Posted On August 28, 2013 by Print This Post

Baselard, Bayonet and Poniard: The Hidden Lives of Blades with Adam Firestone

A knife through the heart…a knife to the gut…common phrases you’ve read (or written) before. Today, RU contributor and weapons expert Adam Firestone eschews metaphors and gives us an in-depth analysis of the real thing. 

While guns are often the go-to weapon for both heroes and villains, there’s something fascinating about a knife.  From the samurai’s katana to the assassin’s stiletto, there’s something that draws us to the blade.  Perhaps it’s the singular and personal nature of combat when knives are involved, the deadly simplicity of a fixed blade or the legends that blades have inspired for millennia. (Excalibur, Stormbringer, Kusanagi or Dyrnwyn, anyone?)  Whatever the reason, blades are an inescapable part of legend, myth, fiction as well as mundane reality.  (You’d be hard pressed to find a soldier, police officer or detective who doesn’t carry a knife as a backup or utility tool.)  Additionally, blades have provided substance and focus for fictional characters for centuries, from Dumas’ D’artagnan to Brecht’s Mack the Knife to Follett’s Henry Faber (Eye of the Needle).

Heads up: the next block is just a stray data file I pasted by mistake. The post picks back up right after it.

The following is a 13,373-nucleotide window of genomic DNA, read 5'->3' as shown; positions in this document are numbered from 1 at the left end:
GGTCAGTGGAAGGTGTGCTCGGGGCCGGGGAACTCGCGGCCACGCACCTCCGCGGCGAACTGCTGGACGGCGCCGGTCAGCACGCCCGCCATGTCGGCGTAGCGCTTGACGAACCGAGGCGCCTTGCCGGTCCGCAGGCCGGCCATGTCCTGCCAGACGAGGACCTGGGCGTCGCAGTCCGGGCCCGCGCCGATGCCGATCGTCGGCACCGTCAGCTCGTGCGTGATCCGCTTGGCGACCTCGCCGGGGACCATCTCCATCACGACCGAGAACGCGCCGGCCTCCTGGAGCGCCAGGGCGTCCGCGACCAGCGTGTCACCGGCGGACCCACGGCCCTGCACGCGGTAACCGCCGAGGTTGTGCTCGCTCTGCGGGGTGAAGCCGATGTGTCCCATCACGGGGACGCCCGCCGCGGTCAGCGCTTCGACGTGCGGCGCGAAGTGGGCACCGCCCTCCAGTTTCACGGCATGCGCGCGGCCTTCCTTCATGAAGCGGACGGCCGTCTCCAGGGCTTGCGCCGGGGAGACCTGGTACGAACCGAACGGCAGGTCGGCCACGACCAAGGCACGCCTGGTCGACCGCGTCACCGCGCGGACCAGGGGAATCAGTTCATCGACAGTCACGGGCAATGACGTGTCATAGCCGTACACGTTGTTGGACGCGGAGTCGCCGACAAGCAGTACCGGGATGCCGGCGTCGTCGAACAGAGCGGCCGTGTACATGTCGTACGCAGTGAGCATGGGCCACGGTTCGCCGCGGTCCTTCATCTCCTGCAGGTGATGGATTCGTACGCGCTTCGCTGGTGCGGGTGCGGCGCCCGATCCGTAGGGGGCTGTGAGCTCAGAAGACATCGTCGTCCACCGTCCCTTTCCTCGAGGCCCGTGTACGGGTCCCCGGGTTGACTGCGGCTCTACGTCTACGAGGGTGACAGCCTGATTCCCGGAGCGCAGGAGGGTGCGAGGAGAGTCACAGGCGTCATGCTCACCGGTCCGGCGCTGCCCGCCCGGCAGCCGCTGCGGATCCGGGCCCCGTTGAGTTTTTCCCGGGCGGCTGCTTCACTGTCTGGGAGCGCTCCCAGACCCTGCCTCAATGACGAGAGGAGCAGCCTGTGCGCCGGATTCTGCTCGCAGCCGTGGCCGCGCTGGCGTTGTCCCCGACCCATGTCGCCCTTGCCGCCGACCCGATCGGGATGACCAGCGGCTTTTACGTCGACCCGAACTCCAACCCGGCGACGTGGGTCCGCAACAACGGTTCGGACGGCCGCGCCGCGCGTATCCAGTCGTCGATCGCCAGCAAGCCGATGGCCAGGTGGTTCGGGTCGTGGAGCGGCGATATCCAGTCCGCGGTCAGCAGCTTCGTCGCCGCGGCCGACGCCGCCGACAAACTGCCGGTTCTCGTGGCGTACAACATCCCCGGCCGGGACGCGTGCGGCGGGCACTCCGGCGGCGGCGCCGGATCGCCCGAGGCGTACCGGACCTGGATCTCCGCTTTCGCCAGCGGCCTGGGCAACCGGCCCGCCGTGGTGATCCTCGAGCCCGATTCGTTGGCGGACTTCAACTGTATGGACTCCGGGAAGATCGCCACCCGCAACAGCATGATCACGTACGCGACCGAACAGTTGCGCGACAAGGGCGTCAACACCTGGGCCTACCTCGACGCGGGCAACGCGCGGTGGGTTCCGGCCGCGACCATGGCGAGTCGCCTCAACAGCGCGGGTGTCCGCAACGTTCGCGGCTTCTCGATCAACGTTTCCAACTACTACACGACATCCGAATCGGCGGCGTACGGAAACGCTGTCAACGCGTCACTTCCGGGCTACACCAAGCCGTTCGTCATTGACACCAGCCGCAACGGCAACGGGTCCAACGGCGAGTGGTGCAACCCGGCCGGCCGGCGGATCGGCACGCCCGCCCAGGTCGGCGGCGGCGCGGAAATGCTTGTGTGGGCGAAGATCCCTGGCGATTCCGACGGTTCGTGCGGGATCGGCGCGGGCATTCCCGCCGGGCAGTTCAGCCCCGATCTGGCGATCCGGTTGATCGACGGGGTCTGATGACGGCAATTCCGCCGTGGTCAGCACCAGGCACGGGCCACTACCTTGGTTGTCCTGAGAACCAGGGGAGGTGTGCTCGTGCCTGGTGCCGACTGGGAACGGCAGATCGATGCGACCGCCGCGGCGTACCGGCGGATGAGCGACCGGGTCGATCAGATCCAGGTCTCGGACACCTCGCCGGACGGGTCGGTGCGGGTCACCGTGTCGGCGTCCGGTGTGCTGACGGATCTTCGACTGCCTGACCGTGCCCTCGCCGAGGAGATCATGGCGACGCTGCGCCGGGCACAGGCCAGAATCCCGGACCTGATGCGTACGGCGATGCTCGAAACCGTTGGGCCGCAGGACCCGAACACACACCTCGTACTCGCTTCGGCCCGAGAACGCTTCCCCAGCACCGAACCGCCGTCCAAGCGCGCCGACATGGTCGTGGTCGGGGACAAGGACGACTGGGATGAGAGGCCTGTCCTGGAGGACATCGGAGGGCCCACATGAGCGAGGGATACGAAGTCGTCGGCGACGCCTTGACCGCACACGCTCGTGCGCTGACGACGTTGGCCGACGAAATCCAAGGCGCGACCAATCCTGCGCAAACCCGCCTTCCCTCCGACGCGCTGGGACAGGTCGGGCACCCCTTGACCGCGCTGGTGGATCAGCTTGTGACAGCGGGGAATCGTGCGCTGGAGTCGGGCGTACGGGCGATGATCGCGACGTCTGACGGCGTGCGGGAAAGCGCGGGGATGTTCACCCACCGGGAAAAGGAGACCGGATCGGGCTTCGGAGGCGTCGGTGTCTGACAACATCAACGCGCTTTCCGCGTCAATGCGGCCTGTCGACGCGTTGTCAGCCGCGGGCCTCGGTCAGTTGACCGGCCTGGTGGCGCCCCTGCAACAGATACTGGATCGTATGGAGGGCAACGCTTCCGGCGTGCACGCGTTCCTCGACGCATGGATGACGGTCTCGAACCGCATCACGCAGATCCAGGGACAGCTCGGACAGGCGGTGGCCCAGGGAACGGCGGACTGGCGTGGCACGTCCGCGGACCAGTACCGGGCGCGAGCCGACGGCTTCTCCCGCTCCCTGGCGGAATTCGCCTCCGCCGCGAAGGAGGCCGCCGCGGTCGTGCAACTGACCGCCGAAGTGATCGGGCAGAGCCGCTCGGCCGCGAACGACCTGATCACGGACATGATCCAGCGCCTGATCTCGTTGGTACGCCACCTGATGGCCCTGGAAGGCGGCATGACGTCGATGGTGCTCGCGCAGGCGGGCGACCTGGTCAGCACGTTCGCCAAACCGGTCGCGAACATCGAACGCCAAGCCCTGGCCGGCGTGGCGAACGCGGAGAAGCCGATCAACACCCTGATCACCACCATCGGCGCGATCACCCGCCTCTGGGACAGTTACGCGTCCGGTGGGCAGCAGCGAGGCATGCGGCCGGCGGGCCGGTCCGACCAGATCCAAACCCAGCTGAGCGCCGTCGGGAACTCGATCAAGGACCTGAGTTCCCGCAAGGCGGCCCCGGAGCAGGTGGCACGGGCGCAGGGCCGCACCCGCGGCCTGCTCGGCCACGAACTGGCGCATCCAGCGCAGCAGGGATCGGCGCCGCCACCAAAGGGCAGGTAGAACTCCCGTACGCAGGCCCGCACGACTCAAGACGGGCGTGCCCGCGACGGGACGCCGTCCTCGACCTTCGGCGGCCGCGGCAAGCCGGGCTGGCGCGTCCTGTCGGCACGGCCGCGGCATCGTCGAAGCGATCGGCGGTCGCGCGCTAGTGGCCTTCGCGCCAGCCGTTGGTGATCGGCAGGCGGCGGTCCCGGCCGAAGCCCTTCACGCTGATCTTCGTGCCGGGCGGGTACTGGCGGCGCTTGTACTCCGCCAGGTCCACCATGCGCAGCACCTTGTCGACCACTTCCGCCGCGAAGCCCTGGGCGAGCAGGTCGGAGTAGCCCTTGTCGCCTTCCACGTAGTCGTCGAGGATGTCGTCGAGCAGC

Regardless of their mystical properties, knives represent an interesting study in science and technology.  In this month’s column, we’ll explore the metals and metallurgy that give blades their unique characteristics.

Blade steel is only one component in how a knife performs.  One must also consider the blade’s intended use and match the characteristics to that use.  Hence, factors such as blade profile are important. For example, a tanto isn’t the best choice to skin a deer. But perhaps most important characteristic is the heat treatment. A good solid heat treatment on a lesser steel will often result in a blade that outperforms a better steel with inferior heat treatment.  Bad heat treatment can cause a stainless steel to lose some of its stainless properties, or cause a tough steel to become brittle. Unfortunately, of the three most important properties (blade profile, steel type, heat treatment), heat treatment is the one that is impossible to assess by eye, and as a result excessive attention is sometimes paid to the other two.